Usage tutorial

This page is a guided walk-thru of basic usage features:

  • Deploying sample Spring Music app to Cloud Foundry
  • Provisioning Dingo PostgreSQL database and binding to the sample Spring Music app
  • Interacting with Dingo PostgreSQL using service keys
  • Cloning the database into a separate Dingo PostgreSQL database
  • Deleting a database
  • Restoring a database from backups

Deploying sample Spring Music app to Cloud Foundry

To download the Java/Spring application and build its deployment asset:

git clone https://github.com/cloudfoundry-samples/spring-music
cd spring-music
./gradlew assemble

To create a clean space to deploy this sample app (multiple times in this tutorial) and deploy it:

cf create-space dingo-pg-tutorial
cf target -s dingo-pg-tutorial
cf push spring-music

This will deploy the Spring Music app using an in-memory database. Whilst lightning fast… an in-memory database is only useful for the purposes of demonstration. Indeed, most applications that require a database will not run successfully until the database is provided at start time.

Provisioning Dingo PostgreSQL database and binding to the sample Spring Music app

To add Dingo PostgreSQL to our application, we perform three standard Cloud Foundry actions:

  • provision a service instance (cf create-service) and wait for it to finish starting up (cf service)
  • bind the application to the service instance (cf bind-service)
  • restart the application to pass the service instance credentials (cf restart or cf restage)
cf create-service dingo-postgresql cluster music-db
cf service music-db

Re-run cf service music-db until the Dingo PostgreSQL database cluster has successfully started running.

cf bind-service spring-music music-db
cf restart spring-music

Interacting with Dingo PostgreSQL using service keys

The cf bind-service command above is used to provide a single application with credentials to access the database cluster. If you want to interact with the database yourself then you can use cf create-service-key and cf service-key:

cf create-service-key music-db music-db-creds
cf service-key music-db music-db-creds

The output will be in JSON format as below. There will be two URIs for connecting to your database - normal application access and superuser access.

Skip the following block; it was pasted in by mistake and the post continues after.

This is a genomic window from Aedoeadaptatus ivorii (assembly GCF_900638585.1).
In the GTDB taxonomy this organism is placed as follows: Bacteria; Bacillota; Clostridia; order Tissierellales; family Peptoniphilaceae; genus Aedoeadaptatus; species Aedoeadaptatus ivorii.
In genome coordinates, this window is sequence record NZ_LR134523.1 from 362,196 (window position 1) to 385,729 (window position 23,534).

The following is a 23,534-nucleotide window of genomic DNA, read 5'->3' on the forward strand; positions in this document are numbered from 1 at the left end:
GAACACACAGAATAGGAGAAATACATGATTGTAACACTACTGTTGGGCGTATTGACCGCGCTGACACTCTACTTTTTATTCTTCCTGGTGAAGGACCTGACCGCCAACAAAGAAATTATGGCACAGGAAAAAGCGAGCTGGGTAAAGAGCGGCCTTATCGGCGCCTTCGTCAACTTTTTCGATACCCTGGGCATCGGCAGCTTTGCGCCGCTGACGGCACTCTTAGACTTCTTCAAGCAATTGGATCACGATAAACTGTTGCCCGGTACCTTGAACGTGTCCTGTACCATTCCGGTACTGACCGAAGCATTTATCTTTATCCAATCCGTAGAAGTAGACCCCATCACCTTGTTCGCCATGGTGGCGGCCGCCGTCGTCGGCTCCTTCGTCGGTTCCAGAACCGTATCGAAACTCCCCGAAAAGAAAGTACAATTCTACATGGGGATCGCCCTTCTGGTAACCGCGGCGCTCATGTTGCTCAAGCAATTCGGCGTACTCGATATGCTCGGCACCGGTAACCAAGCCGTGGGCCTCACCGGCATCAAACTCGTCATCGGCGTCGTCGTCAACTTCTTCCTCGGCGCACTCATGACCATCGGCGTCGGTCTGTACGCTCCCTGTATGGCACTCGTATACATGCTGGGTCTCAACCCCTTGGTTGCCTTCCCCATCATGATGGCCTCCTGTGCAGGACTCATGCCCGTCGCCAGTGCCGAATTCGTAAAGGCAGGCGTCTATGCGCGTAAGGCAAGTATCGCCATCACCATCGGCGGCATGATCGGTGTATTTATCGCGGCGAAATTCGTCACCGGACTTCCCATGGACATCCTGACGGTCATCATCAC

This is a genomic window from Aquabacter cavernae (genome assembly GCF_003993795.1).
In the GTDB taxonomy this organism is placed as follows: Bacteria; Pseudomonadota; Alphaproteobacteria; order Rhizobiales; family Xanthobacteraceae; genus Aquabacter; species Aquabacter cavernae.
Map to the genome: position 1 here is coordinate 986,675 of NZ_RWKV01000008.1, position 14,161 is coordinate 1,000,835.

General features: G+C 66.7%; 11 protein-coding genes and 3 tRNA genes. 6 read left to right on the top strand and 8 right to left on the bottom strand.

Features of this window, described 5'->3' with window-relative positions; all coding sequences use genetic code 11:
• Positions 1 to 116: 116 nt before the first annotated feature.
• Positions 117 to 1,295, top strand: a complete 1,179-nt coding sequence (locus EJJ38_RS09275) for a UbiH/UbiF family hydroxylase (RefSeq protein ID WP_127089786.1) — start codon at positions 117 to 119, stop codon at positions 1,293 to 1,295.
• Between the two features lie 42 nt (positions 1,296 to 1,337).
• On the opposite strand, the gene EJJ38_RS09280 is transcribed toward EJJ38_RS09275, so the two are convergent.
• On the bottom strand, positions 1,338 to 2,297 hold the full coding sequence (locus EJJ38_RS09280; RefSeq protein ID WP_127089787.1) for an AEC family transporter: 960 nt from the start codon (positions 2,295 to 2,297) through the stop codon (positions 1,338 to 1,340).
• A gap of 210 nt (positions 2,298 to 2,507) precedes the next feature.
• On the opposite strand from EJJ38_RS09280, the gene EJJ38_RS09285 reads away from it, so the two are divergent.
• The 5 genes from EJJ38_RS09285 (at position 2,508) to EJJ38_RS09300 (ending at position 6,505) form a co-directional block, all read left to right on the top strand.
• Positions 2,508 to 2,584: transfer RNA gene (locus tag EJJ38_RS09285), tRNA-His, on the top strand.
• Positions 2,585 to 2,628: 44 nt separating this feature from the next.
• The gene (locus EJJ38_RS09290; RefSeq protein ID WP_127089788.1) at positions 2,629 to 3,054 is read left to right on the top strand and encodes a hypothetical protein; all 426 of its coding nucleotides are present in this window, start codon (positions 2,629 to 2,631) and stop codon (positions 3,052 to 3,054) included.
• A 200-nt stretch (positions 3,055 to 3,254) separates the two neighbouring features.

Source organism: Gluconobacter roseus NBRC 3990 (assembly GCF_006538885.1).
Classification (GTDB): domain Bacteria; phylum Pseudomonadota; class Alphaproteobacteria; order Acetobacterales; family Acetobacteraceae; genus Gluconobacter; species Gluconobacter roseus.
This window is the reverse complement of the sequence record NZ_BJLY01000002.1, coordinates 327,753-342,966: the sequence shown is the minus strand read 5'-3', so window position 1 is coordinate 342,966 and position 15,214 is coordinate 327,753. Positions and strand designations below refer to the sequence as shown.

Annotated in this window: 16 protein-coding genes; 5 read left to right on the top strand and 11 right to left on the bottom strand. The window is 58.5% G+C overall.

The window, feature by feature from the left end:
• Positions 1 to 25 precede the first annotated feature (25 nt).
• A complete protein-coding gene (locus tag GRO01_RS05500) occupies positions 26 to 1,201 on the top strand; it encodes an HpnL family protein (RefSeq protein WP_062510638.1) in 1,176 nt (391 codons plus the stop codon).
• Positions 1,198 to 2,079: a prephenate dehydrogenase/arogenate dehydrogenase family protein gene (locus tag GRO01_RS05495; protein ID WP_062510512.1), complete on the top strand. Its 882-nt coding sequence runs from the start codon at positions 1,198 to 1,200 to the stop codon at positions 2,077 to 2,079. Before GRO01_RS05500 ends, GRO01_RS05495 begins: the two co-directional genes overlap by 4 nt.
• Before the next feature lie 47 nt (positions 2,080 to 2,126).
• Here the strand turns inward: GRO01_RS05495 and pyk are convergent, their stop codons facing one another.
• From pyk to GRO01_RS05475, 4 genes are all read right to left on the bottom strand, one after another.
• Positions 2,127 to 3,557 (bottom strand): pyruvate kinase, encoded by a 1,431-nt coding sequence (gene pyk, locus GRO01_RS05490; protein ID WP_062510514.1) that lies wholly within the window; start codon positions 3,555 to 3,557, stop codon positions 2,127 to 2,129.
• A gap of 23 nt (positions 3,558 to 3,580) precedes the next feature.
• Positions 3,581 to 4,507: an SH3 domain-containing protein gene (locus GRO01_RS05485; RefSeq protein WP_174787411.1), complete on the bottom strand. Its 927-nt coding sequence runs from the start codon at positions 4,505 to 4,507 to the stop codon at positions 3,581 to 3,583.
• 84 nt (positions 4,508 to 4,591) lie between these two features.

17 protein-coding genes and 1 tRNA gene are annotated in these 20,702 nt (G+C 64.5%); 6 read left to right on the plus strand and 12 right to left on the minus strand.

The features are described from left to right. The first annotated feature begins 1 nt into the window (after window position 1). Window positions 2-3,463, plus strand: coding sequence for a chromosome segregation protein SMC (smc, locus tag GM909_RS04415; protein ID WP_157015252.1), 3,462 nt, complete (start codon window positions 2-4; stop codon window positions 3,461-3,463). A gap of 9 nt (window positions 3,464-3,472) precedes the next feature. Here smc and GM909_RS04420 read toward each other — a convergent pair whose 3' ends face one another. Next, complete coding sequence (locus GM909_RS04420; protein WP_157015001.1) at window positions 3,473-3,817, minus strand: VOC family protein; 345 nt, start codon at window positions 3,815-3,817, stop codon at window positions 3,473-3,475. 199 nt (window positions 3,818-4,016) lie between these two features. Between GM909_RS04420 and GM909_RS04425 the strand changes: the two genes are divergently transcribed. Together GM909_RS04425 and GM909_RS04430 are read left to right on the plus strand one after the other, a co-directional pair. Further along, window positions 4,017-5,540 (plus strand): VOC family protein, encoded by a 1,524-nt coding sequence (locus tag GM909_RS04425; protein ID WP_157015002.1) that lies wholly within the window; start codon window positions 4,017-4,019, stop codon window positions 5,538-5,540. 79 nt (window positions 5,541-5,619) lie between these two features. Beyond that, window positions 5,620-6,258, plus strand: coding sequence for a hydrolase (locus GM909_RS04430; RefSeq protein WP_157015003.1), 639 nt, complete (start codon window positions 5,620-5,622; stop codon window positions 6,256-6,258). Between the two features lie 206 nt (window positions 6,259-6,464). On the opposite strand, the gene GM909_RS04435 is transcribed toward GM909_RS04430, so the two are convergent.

{
 "host": "10.213.0.66",
 "password": "PASSWORD",
 "port": 30000,
 "superuser_password": "SUPERPASSWORD",
 "superuser_uri": "postgres://postgres:[email protected]:30000/postgres",
 "superuser_username": "postgres",
 "uri": "postgres://appuser:[email protected]10.213.0.66:30000/postgres",
 "username": "appuser"
}

You can now interact directly with your Dingo PostgreSQL database:

uri=postgres://appuser:[email protected]:port/postgres
psql $uri -c "\dt;"
psql $uri -c "select * from album;"

Cloning the database into a separate Dingo PostgreSQL database

Dingo PostgreSQL allows you to create databases that are empty, or to create them as a clone of another database’s latest archive. Currently the cloned database must be (now or previously) in the same “space” (which is dingo-pg-tutorial in this tutorial).

First, trigger PostgreSQL to send a final WAL segment to the backend object store. This action requires the superuser_uri from the service key above:

superuser_uri=postgres://superuser:[email protected]:port/postgres
psql $superuser_uri -c "select pg_switch_xlog();"

Next, when creating the new service instance of Dingo PostgreSQL, include the clone-from parameter:

cf create-service dingo-postgresql cluster music-db-clone -c '{"clone-from":"music-db"}'
cf service music-db-clone

As before, re-run cf service music-db-clone until Cloud Foundry has been told the service instance has been successfully provisioned.

Now create a separate Spring Music application to display the cloned database:

cf push spring-music-clone --no-start
cf bind-service spring-music-clone music-db-clone
cf start spring-music-clone

View the cloned application and confirm it has the same data as the original application.

Independently edit the two applications’ data to confirm that they are using independent databases.

Deleting a database

When you are finished with your cloned database and its bound application you can quickly delete them:

cf unbind-service spring-music-clone music-db-clone
cf delete-service music-db-clone -f
cf delete spring-music-clone -f

If you create service keys for a database then you must delete them (cf delete-service-key) before deleting the service instance.

Restoring a database from backups

A variation of creating a new service instance from a clone of the database archives is to restore a database if accidentally deleted.

It is the same command as above, but you could re-use the service instance name music-db-clone:

cf create-service dingo-postgresql cluster music-db-clone -c '{"clone-from":"music-db-clone"}'
cf service music-db-clone

To confirm that its a restoration of the deleted database, deploy spring-music-clone app again, bind, and verify:

cf push spring-music-clone
cf bind-service spring-music-clone music-db-clone
cf restart spring-music-clone

Cleanup

When you’re finished you can delete all service keys, service instances/databases and applications by deleting the space:

cf target -s another-space
cf delete-space dingo-pg-tutorial